OPINION: This article contains commentary which may reflect the author's opinion
Less than a year before the 2022 midterm elections, a new poll shows Senate Republican Leader Mitch McConnell hemorrhaging GOP support.
Among 11 federal officials ranked by Gallup’s new survey on job approval, McConnell came in dead last. He has a lower approval rating than President Joe Biden, Kamala Harris, and House Speaker Nancy Pelosi.
However, while the three top Democrats in government received majority support from their own party members, the Kentucky Republican is trailing.
The majority of McConnell’s fellow Republicans disapprove of his job in the Senate by 52 points, while only 46 percent approve.
McConnell is facing a dissatisfaction that could leave him vulnerable, especially with Donald Trump and his supporters hammering away at his credibility for months.
The survey found that McConnell’s House counterpart, Minority Leader Kevin McCarthy, polled the highest of any Congressional leader of either party.
Considering McCarthy’s staunch support for Trump, plus his strong ratings within the GOP, it is very clear that he remains a kingmaker.
Nearly 7 in 10 Republican voters polled – 71 percent – approve of McCarthy’s performance.
He also scored 12 points higher than McConnell in his overall approval rating, with 46 percent.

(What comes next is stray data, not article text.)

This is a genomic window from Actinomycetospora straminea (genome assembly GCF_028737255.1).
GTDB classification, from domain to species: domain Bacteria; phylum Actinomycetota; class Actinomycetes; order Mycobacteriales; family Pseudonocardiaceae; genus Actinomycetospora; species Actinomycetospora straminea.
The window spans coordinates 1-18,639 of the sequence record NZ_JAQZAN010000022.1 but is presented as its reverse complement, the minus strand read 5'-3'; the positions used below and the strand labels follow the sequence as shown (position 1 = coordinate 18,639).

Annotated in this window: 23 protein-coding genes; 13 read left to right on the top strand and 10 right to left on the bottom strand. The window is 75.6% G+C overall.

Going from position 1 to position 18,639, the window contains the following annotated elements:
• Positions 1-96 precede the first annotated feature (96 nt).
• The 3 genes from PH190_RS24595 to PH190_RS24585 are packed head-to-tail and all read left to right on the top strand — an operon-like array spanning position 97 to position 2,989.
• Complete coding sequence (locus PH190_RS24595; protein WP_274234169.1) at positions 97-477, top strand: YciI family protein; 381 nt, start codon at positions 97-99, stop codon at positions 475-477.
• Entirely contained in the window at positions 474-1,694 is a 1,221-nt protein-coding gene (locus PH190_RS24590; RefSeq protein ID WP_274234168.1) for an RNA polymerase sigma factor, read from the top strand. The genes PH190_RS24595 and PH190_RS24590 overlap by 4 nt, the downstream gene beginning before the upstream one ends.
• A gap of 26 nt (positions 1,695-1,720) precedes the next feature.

In recent weeks, Trump has referred to McConnell as a ‘broken old crow’ for voting in favor of Biden’s $1.2 trillion bipartisan infrastructure deal and permitting Democrats to raise the US debt limit.
Trump declared in a Fox interview less than 10 days ago that ‘Mitch McConnell’s a disaster. The Republicans have to get a new leader.’
According to the Wall Street Journal, Trump had been calling his allies and supporters in September to see if they agreed that it was time for a leadership change.
McConnell has yet to receive an official opposition from a Republican senator. Tommy Tuberville, a Senator from Alabama who Trump helped to win his seat, says McConnell is doing a good job.
In contrast, two Senate GOP hopefuls — Kelly Tshibaka, who is taking on Alaska Senator Lisa Murkowski, and Eric Greitens, who is running for the seat vacated by Sen. Roy Blunt in Missouri — are trying to change that with Trump’s support.
Following the same poll released on Monday, Biden’s job approval rating is now lower than that of several of his top deputies, including Vice President Kamala Harris and Chief Medical Advisor Dr. Anthony Fauci.
On a list of federal officials, he is near the bottom alongside Republican Congressional leaders like Minority Leader Kevin McCarthy.
According to Gallup’s December 1 to December 21 poll, Biden has a dismal 43 percent approval rating, making him ninth out of eleven federal leaders.
However, his disapproval rating of 51 percent is still below Harris’ 54-point job disapproval rating.
Only Pelosi and McConnell have lower approval ratings than the president: 40 percent and 34 percent, respectively.
John Roberts, Chief Justice of the Supreme Court, is ranked at the top. Six out of ten Americans approve of the job he’s doing as chief justice.